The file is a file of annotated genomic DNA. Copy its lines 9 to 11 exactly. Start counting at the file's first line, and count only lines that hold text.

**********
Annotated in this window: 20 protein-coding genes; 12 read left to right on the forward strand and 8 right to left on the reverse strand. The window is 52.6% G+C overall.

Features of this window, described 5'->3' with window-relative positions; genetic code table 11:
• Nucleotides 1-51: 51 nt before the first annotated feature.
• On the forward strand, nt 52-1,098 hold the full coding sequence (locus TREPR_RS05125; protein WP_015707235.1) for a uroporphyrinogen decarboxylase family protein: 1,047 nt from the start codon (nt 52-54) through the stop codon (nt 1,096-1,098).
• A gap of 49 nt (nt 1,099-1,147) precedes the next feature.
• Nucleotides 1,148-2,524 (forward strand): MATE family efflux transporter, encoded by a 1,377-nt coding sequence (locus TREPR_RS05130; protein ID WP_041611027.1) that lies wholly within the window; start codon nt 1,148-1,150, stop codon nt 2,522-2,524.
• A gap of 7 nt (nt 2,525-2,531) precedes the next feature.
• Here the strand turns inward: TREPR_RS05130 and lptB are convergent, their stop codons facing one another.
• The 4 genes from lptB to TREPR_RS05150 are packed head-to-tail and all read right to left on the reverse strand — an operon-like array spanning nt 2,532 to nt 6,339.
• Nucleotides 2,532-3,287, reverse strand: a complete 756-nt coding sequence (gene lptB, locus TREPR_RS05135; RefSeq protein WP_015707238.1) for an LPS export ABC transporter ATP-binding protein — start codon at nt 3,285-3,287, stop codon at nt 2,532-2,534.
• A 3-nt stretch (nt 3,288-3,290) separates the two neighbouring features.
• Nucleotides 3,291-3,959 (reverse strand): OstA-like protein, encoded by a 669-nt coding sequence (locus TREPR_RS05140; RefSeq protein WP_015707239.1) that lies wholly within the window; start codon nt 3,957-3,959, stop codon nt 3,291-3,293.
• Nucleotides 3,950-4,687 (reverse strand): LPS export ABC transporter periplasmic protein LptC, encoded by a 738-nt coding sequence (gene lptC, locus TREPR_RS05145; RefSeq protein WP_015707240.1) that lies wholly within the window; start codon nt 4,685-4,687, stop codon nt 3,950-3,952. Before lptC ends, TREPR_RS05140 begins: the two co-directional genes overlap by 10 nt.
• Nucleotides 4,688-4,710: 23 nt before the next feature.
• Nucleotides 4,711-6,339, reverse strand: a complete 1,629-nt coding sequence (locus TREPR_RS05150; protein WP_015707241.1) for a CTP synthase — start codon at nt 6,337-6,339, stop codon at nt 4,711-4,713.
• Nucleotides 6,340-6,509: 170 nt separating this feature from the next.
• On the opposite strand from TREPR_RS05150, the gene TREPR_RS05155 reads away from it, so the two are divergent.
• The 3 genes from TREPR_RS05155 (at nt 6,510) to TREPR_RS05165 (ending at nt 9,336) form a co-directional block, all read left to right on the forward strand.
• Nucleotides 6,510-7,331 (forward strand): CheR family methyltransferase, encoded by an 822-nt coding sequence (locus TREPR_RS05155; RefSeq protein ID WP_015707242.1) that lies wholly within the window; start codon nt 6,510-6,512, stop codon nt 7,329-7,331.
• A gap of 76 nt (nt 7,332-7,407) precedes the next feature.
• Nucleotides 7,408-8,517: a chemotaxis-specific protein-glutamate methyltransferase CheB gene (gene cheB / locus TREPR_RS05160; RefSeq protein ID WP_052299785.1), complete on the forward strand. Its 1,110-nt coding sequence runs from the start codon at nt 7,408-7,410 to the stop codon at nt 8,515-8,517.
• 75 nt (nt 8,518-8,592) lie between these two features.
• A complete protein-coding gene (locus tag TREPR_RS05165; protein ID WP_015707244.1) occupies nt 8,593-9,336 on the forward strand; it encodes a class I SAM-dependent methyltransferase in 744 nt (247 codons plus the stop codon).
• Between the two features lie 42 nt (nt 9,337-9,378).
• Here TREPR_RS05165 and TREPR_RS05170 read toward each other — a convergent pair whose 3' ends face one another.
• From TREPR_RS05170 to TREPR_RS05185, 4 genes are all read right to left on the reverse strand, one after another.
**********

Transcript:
• The 4 genes from lptB to TREPR_RS05150 are packed head-to-tail and all read right to left on the reverse strand — an operon-like array spanning nt 2,532 to nt 6,339.
• Nucleotides 2,532-3,287, reverse strand: a complete 756-nt coding sequence (gene lptB, locus TREPR_RS05135; RefSeq protein WP_015707238.1) for an LPS export ABC transporter ATP-binding protein — start codon at nt 3,285-3,287, stop codon at nt 2,532-2,534.
• A 3-nt stretch (nt 3,288-3,290) separates the two neighbouring features.